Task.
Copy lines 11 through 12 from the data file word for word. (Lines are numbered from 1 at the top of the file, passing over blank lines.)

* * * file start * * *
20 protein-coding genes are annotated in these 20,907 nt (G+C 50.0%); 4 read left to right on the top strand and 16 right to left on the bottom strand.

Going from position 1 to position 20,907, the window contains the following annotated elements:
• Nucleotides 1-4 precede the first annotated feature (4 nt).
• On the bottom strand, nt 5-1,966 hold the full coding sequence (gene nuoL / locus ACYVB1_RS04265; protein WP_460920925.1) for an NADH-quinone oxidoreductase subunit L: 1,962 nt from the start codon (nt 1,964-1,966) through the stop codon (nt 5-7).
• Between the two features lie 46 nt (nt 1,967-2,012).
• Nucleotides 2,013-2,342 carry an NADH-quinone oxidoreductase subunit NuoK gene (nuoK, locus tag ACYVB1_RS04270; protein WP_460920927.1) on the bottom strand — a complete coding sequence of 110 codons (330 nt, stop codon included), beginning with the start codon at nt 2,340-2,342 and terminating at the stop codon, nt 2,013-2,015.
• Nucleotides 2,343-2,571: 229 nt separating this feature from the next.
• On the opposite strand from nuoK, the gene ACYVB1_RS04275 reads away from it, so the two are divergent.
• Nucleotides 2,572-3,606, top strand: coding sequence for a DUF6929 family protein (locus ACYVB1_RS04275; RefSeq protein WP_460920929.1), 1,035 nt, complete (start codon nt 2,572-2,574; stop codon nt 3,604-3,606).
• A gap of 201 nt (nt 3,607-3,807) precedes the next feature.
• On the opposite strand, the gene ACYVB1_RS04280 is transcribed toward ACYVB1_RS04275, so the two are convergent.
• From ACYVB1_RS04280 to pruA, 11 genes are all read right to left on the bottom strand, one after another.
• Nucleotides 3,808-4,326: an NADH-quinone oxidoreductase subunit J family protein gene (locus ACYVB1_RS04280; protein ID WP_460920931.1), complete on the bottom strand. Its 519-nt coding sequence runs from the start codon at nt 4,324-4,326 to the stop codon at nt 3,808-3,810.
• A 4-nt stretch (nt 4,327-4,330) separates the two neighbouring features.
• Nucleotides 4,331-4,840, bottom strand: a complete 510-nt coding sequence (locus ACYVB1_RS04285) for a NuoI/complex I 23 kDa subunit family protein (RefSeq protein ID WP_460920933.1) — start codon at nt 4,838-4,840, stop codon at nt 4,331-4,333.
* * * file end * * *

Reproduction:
• On the opposite strand, the gene ACYVB1_RS04280 is transcribed toward ACYVB1_RS04275, so the two are convergent.
• From ACYVB1_RS04280 to pruA, 11 genes are all read right to left on the bottom strand, one after another.